The presence or absence of jurisdiction under 28 U.S.C. § 1332 ordinarily is assessed as of the filing of the complaint. Nevertheless, the rule is not without exceptions, and federal courts have the power to permit the addition or deletion of parties where necessary to preserve jurisdiction.*fn20 Leave is freely granted. Indeed, the failure to grant leave absent prejudice to the remaining defendants is an abuse of discretion.*fn21

Here, defendants have failed to show any prejudice from the dropping of Dibrell as a plaintiff. In consequence, while the better course would have been for plaintiffs to move pursuant to Rule 21 to drop Dibrell,*fn22 the Court treats Dibrell's notice of dismissal pursuant to Rule 41 as such an application and grants the motion.

The dismissal of Dibrell leaves DIMON as the only remaining plaintiff. As DIMON's citizenship is diverse from that of all of the defendants, subject matter jurisdiction exists with respect to all of DIMON's claims.

Personal Jurisdiction

Tabex and the Taberers question the existence of personal jurisdiction over them. While DIMON ultimately will bear the burden of establishing in personam jurisdiction, its only obligation at this pleading stage is to demonstrate a prima facie*fn23 case. This it has done.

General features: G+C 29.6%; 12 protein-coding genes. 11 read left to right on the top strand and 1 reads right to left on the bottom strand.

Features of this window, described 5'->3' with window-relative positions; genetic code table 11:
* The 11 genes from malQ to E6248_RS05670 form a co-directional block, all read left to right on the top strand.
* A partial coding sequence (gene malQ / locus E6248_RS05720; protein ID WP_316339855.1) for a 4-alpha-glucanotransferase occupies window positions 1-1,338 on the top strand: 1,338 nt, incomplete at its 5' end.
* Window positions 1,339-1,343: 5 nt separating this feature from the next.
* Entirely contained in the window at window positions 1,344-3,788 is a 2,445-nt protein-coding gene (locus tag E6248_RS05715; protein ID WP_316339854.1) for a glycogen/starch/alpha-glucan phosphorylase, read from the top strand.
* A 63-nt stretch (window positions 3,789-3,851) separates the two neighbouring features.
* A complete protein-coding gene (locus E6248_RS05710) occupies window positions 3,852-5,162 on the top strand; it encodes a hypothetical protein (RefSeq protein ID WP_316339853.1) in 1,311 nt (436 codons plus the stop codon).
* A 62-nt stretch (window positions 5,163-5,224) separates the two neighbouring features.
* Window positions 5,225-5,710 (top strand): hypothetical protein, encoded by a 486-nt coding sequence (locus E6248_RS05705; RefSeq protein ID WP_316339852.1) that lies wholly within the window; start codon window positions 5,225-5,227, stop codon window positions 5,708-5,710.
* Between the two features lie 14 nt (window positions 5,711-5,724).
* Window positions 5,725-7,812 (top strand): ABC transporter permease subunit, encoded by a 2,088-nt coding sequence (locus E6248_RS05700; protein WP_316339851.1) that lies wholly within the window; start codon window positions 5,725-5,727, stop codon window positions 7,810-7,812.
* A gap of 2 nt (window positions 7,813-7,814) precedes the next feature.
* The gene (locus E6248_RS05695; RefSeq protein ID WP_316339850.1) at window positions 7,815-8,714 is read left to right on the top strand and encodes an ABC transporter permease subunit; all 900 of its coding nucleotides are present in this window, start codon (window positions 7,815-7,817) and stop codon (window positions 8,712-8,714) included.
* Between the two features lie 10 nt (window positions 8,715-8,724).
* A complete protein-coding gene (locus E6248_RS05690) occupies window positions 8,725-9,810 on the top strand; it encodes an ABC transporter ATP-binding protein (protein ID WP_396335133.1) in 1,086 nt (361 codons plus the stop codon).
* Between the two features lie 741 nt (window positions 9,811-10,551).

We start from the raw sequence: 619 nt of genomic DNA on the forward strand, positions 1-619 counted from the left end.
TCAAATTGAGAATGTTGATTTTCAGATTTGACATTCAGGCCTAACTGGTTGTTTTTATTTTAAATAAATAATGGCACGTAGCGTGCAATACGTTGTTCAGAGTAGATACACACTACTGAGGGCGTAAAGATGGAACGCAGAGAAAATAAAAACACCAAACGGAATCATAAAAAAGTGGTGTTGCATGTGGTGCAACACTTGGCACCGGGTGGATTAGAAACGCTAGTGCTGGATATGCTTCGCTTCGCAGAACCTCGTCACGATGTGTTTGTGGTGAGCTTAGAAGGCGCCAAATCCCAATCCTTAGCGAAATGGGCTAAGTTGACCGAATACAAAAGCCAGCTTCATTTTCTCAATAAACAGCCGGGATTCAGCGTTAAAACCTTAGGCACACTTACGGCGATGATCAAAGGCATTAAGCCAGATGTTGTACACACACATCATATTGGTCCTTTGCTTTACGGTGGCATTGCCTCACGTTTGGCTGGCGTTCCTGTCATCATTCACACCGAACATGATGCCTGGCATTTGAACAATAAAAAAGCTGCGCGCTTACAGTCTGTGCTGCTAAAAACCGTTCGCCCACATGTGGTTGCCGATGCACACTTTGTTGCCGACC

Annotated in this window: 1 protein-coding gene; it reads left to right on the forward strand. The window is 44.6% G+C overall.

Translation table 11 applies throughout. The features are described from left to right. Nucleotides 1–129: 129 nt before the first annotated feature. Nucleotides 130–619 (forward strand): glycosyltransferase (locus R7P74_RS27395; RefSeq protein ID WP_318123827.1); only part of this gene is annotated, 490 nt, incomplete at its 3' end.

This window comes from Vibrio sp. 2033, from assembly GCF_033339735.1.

First, Tabex has consented to suit here. The CA, in which Tabex irrevocably consented to suit in this Court "for any actions, suits or proceedings arising out of or relating to this Agreement and the transactions contemplated hereby," recites that its objects include coordinating "the performance of the Stock Purchase Agreement and the Asset Purchase Agreement and to provide for certain additional obligations of Tabex . . ."*fn24 While Tabex asserts in entirely conclusory fashion that the claims against it "do not relate to, or arise out of, the" CA,*fn25 its argument elides the critical words from the CA clause submitting to jurisdiction. Tabex submitted to jurisdiction in this Court not only with respect to claims relating to or arising out of the CA, but also with respect to claims relating to or arising out of "the transactions contemplated" by the CA.*fn26 DIMON's purchase of the shares of Intabex undeniably was one of the transactions contemplated by the CA.

Second, N.Y. CPLR § 302(a), subd. 1, provides in substance that there is personal jurisdiction under New York law with respect to claims arising out of the transaction of business in New York, directly or through an agent, by a nondomiciliary.*fn27 Here, DIMON alleges that the Taberers, through Intabex and Tabex, retained a New York firm, CS First Boston, to market this deal, that the offering memorandum by which the transaction was promoted contained the Taberers' recommendation that the acquirer of Intabex acquire also the assets of Tabex, that important preparations and primary negotiations occurred here, that Anthony and Paul Taberer personally participated in negotiations in New York in their respective corporate capacities and in their own behalf, and that these activities ultimately resulted, among other things, in Anthony Taberer being elected to the DIMON board and Paul and Charles Taberer receiving management positions with DIMON.*fn28